Understanding the Schrödinger Equation: Some [Non]Linear Perspectives


Valentino A. Simpao (Editor)
Mathematical Consultant Services, Greenville, KY, USA
Research Adjunct Professor, Physics Department, Western Kentucky University, Bowling Green, KY, USA

Hunter C. Little (Editor)
Creative Writing M.F.A. Program, Western Kentucky University, Bowling Green, KY, USA

Series: Mathematics Research Developments
BISAC: MAT007020

The current offering from Nova Science Publishers titled Understanding the Schrödinger Equation: Some [Non]Linear Perspectives is a collection of selectively invited manuscripts from some of the world’s leading workers in quantum dynamics; particularly as concerning Schrödinger’s wavefunction formalism. The work is dedicated to providing an “illustrative sketch” of a few of the numerous and sundry aspects of the Schrödinger equation; ranging from a new pedagogical teaching approach, to technical applications and foundational considerations. Towards this end, the work is generally of a theoretical nature; expounding various physical aspects of both linear and nonlinear Schrödinger systems and their attendant mathematical developments.

Expressly, the book contains

A chapter meant to give a new pedagogical paradigm for teaching an understanding of quantum mechanics, via the Schrödinger equation as an extension of probability theory….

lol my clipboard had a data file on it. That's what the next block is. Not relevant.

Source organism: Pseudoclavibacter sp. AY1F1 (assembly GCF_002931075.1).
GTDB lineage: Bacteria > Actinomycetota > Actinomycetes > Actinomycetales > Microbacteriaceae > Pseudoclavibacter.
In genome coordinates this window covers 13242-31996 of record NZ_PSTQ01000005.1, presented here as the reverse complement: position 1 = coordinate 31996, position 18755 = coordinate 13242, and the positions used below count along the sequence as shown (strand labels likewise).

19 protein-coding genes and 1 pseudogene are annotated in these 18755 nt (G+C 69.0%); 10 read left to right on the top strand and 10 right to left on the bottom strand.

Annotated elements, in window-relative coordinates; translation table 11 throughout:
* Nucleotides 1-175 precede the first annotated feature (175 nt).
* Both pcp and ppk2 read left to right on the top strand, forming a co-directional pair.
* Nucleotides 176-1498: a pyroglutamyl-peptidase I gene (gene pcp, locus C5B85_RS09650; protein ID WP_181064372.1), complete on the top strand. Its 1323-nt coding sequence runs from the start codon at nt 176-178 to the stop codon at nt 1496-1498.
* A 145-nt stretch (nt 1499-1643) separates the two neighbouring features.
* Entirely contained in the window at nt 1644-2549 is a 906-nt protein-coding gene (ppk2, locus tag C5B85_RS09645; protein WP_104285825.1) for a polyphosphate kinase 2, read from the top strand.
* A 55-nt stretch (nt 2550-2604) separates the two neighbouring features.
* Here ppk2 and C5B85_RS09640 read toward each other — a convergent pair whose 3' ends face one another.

A chapter addressing the Schrödinger equation written in the second quantization formalism, derived from first principles; towards a deeper understanding of classical-quantum correspondence….

A chapter discussing the connection between the Schrödinger equation and one of the most intuitive research fields in classical mechanics: the theory of nonlinear water waves….

A chapter which investigates wave solutions of the generalized nonlinear time-dependent Schrödinger-like equation describing a cosmogonical body formation….

A chapter addressing the nonlinear Schrödinger equation: a mathematical model with its wide-ranging applications and analytical results….

A chapter investigating analytical self-similar and traveling-wave solutions of the Madelung equations obtained from the Schrödinger equation….

A chapter which puts forth a novel paradigm of infinite dimensional quantum phase space extension of the Schrödinger equation….

A chapter which discusses a metaplectic Bohmian formalism from classical (Hamilton’s equations) to quantum physics (Schrödinger’s equation): the Metatron….

The book is written in a lucid style, nicely marrying physical intuition with mathematical insight. As such, it should be of interest to workers in Schrodinger theory and related areas, and generally, to those who seek a deeper understanding of some of the linear and nonlinear perspectives of the Schrödinger equation.



Table of Contents



Chapter 1. Understanding the Schrödinger Equation as a Kinematic Statement: A Probability-First Approach to Quantum
(James Daniel Whitfield, Department of Physics and Astronomy, Dartmouth College, Hanover, NH, USA)

Chapter 2. The Schrödinger Equation Written in the Second Quantization Formalism: Derivation from First Principles
(L. S. F. Olavo, S. S. João Augusto and Marcello Ferreira, Instituto de Física, Universidade de Brasília, Asa Norte, Brasília)

Chapter 3. Schrödinger Equation and Nonlinear Waves
(Nikolay K. Vitanov, Institute of Mechanics, Bulgarian Academy of Sciences, Sofia, Bulgaria)